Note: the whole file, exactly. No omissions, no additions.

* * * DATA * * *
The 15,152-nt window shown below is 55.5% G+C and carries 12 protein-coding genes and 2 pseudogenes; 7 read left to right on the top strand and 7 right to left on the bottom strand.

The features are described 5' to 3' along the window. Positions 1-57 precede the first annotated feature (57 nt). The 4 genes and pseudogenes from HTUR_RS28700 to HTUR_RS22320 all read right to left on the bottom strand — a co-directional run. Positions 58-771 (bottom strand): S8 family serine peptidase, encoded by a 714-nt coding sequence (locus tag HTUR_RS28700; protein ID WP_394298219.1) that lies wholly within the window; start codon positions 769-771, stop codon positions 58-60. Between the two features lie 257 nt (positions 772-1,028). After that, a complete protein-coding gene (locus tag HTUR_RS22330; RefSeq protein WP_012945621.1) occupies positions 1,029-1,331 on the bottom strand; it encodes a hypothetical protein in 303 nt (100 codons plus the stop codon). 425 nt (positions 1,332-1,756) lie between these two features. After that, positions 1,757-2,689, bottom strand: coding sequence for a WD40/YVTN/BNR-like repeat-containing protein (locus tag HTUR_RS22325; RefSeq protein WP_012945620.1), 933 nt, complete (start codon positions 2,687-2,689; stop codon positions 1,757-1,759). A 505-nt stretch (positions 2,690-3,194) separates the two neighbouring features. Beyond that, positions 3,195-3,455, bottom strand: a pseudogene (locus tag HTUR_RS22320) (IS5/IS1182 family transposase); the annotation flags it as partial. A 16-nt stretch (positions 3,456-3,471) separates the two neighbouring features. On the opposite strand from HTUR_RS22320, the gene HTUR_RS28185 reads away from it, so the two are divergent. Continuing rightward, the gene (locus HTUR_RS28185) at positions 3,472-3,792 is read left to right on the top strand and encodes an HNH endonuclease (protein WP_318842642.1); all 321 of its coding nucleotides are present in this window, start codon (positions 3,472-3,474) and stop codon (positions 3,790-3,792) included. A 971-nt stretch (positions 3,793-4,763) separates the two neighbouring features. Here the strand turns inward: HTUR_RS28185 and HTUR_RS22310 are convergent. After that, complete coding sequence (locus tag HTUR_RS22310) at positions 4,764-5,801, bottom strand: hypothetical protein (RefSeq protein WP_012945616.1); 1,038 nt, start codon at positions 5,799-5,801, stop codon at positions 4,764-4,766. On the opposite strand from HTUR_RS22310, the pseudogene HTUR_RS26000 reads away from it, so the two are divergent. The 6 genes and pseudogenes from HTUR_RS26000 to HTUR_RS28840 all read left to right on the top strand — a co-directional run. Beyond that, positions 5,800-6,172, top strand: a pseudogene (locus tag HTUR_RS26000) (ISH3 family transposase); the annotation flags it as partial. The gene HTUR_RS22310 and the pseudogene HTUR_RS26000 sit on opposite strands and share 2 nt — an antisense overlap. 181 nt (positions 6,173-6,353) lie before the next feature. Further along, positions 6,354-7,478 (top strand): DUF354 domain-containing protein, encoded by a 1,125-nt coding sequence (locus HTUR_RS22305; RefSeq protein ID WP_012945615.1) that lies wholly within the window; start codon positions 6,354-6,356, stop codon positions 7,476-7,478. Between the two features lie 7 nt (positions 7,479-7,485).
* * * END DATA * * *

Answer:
The 15,152-nt window shown below is 55.5% G+C and carries 12 protein-coding genes and 2 pseudogenes; 7 read left to right on the top strand and 7 right to left on the bottom strand.

The features are described 5' to 3' along the window. Positions 1-57 precede the first annotated feature (57 nt). The 4 genes and pseudogenes from HTUR_RS28700 to HTUR_RS22320 all read right to left on the bottom strand — a co-directional run. Positions 58-771 (bottom strand): S8 family serine peptidase, encoded by a 714-nt coding sequence (locus tag HTUR_RS28700; protein ID WP_394298219.1) that lies wholly within the window; start codon positions 769-771, stop codon positions 58-60. Between the two features lie 257 nt (positions 772-1,028). After that, a complete protein-coding gene (locus tag HTUR_RS22330; RefSeq protein WP_012945621.1) occupies positions 1,029-1,331 on the bottom strand; it encodes a hypothetical protein in 303 nt (100 codons plus the stop codon). 425 nt (positions 1,332-1,756) lie between these two features. After that, positions 1,757-2,689, bottom strand: coding sequence for a WD40/YVTN/BNR-like repeat-containing protein (locus tag HTUR_RS22325; RefSeq protein WP_012945620.1), 933 nt, complete (start codon positions 2,687-2,689; stop codon positions 1,757-1,759). A 505-nt stretch (positions 2,690-3,194) separates the two neighbouring features. Beyond that, positions 3,195-3,455, bottom strand: a pseudogene (locus tag HTUR_RS22320) (IS5/IS1182 family transposase); the annotation flags it as partial. A 16-nt stretch (positions 3,456-3,471) separates the two neighbouring features. On the opposite strand from HTUR_RS22320, the gene HTUR_RS28185 reads away from it, so the two are divergent. Continuing rightward, the gene (locus HTUR_RS28185) at positions 3,472-3,792 is read left to right on the top strand and encodes an HNH endonuclease (protein WP_318842642.1); all 321 of its coding nucleotides are present in this window, start codon (positions 3,472-3,474) and stop codon (positions 3,790-3,792) included. A 971-nt stretch (positions 3,793-4,763) separates the two neighbouring features. Here the strand turns inward: HTUR_RS28185 and HTUR_RS22310 are convergent. After that, complete coding sequence (locus tag HTUR_RS22310) at positions 4,764-5,801, bottom strand: hypothetical protein (RefSeq protein WP_012945616.1); 1,038 nt, start codon at positions 5,799-5,801, stop codon at positions 4,764-4,766. On the opposite strand from HTUR_RS22310, the pseudogene HTUR_RS26000 reads away from it, so the two are divergent. The 6 genes and pseudogenes from HTUR_RS26000 to HTUR_RS28840 all read left to right on the top strand — a co-directional run. Beyond that, positions 5,800-6,172, top strand: a pseudogene (locus tag HTUR_RS26000) (ISH3 family transposase); the annotation flags it as partial. The gene HTUR_RS22310 and the pseudogene HTUR_RS26000 sit on opposite strands and share 2 nt — an antisense overlap. 181 nt (positions 6,173-6,353) lie before the next feature. Further along, positions 6,354-7,478 (top strand): DUF354 domain-containing protein, encoded by a 1,125-nt coding sequence (locus HTUR_RS22305; RefSeq protein ID WP_012945615.1) that lies wholly within the window; start codon positions 6,354-6,356, stop codon positions 7,476-7,478. Between the two features lie 7 nt (positions 7,479-7,485).